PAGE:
How to Raise Your Freelance Writing Rates with Cheapskate Clients

Cheapskates

I get asked this a lot. How do you raise your rates with clients who are paying you a pittance?

So this is kind of a trick question. Or trick headline. Whatever. Because the thing is, trying to raise your rates with clients who don’t understand value is almost impossible. These guys view you as a commodity… so why should they pay you more than any other writer? In their eyes, they shouldn’t.

Unfortunately many companies (often SEO companies or content mills) fall into the category of ‘not understanding value’ — this means they think the work you produce is worth just as much as what anyone else would do it for, regardless of quality. So if they’ve got somebody else writing for the same amount and you try to get more money from them, they may just end up ditching you and finding some other sucker.

Rather than trying to raise your rates with this client, you’d be better off finding higher-paying clients and then jettisoning this one once you’re making enough money elsewhere. Trying to get more money out of these types of clients can be like getting blood out of a slab of granite. I’m not saying it’s impossible, of course (well, the granite thing is probably impossible) — but there’s really only one way to find out. And are you willing to take that risk?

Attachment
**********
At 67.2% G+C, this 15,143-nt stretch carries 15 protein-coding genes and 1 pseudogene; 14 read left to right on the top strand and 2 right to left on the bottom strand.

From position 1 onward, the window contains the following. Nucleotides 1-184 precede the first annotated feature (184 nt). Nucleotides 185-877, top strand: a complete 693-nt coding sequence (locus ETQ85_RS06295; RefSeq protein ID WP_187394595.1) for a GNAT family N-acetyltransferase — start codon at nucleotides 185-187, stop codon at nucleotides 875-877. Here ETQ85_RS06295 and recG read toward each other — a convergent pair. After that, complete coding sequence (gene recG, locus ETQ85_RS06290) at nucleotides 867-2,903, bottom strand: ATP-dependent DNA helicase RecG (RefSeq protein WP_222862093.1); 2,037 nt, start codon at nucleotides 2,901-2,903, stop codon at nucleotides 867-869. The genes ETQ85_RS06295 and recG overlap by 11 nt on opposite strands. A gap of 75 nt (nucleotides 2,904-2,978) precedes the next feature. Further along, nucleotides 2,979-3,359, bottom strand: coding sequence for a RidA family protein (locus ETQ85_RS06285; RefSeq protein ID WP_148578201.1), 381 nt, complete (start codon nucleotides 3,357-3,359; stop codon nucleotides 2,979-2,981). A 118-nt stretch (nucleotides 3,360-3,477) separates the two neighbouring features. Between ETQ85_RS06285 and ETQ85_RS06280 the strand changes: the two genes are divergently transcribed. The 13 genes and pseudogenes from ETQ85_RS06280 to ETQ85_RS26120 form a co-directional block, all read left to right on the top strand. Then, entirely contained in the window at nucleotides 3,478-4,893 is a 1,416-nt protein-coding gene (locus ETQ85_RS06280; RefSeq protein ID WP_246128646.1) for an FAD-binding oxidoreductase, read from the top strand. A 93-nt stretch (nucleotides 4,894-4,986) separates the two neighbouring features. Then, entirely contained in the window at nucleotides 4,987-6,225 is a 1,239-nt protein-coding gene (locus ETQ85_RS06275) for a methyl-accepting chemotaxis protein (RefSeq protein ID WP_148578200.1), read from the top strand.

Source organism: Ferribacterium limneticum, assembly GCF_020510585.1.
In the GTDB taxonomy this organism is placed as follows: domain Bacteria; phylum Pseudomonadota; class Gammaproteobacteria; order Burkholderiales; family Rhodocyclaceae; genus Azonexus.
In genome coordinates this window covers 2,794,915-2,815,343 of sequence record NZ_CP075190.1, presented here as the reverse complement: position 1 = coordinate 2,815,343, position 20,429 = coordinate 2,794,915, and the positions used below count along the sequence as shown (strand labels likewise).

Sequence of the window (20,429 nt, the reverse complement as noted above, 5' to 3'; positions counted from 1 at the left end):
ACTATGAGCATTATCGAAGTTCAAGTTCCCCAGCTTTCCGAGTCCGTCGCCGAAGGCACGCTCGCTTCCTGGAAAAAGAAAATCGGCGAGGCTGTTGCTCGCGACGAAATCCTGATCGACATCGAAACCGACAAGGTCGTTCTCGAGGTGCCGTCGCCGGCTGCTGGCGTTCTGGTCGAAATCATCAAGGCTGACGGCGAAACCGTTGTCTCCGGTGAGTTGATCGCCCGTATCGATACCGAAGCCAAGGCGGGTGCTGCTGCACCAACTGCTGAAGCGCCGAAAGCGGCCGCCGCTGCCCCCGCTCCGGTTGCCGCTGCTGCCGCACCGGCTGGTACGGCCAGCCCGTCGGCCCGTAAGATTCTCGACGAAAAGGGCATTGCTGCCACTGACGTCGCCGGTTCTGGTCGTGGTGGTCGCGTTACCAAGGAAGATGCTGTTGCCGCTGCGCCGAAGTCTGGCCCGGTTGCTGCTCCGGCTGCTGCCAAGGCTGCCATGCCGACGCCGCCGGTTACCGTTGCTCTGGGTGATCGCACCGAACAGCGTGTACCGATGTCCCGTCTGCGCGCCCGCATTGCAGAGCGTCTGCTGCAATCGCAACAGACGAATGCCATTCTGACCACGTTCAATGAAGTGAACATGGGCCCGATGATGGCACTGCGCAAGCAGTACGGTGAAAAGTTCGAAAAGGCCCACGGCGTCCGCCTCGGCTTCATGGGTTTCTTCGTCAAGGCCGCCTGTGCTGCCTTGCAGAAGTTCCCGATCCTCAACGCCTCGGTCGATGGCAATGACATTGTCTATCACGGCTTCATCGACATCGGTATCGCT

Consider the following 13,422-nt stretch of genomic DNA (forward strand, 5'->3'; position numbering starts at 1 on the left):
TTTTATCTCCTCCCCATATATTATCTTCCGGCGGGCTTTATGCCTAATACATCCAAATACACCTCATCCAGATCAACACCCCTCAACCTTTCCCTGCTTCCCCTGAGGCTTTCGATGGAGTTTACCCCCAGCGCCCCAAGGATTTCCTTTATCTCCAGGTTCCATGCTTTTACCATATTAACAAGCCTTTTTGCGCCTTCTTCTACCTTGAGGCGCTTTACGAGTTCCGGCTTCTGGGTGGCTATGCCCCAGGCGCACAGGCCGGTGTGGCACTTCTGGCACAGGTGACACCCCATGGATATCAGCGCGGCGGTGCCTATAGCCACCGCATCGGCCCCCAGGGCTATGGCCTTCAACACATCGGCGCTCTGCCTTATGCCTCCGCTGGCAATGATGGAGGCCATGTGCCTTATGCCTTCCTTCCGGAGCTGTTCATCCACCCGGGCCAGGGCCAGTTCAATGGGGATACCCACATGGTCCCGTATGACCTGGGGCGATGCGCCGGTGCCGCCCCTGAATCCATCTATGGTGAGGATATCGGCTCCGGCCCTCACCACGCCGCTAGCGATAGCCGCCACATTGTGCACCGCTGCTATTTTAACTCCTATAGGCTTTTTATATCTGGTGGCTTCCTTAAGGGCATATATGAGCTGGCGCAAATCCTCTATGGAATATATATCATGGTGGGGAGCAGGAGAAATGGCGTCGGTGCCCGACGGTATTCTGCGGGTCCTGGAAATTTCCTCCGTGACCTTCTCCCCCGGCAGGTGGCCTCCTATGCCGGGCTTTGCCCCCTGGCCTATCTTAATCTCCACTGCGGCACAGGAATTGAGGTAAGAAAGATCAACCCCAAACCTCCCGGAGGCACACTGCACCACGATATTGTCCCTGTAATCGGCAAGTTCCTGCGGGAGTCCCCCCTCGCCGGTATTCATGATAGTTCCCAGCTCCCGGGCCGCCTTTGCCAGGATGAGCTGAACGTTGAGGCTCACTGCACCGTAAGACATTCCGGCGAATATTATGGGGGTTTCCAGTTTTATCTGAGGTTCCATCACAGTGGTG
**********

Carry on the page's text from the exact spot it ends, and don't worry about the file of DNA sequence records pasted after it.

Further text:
Before you decide to tell this client you’re upping your rates (and make no mistake, you will be TELLING them, not asking them, unless you wish to remain a doormat for the rest of your writing career) there is a question you need to ask yourself:

If this company isn’t willing to pay you any more, would you still be willing to work with them?

If the answer is no, then go ahead and ask. There’s no harm in it since you’re done working for the buttons they pay you either way. But if the answer is yes, you might want to hold off. Because if the answer is yes, they are the one with the power. You need to get yourself in a stronger position — the position where you can walk away — otherwise you’ll end up doing that doormat thing we talked about. So get out there and find some better clients.

Protip: the main ingredient needed to find better clients is confidence. (What’s that? You thought it was talent? Well, that’s helpful too, of course, but if you don’t have the confidence to back up your talent, what’s the point in being talented at all?) There are a few other things you need, too. But confidence is the biggie.

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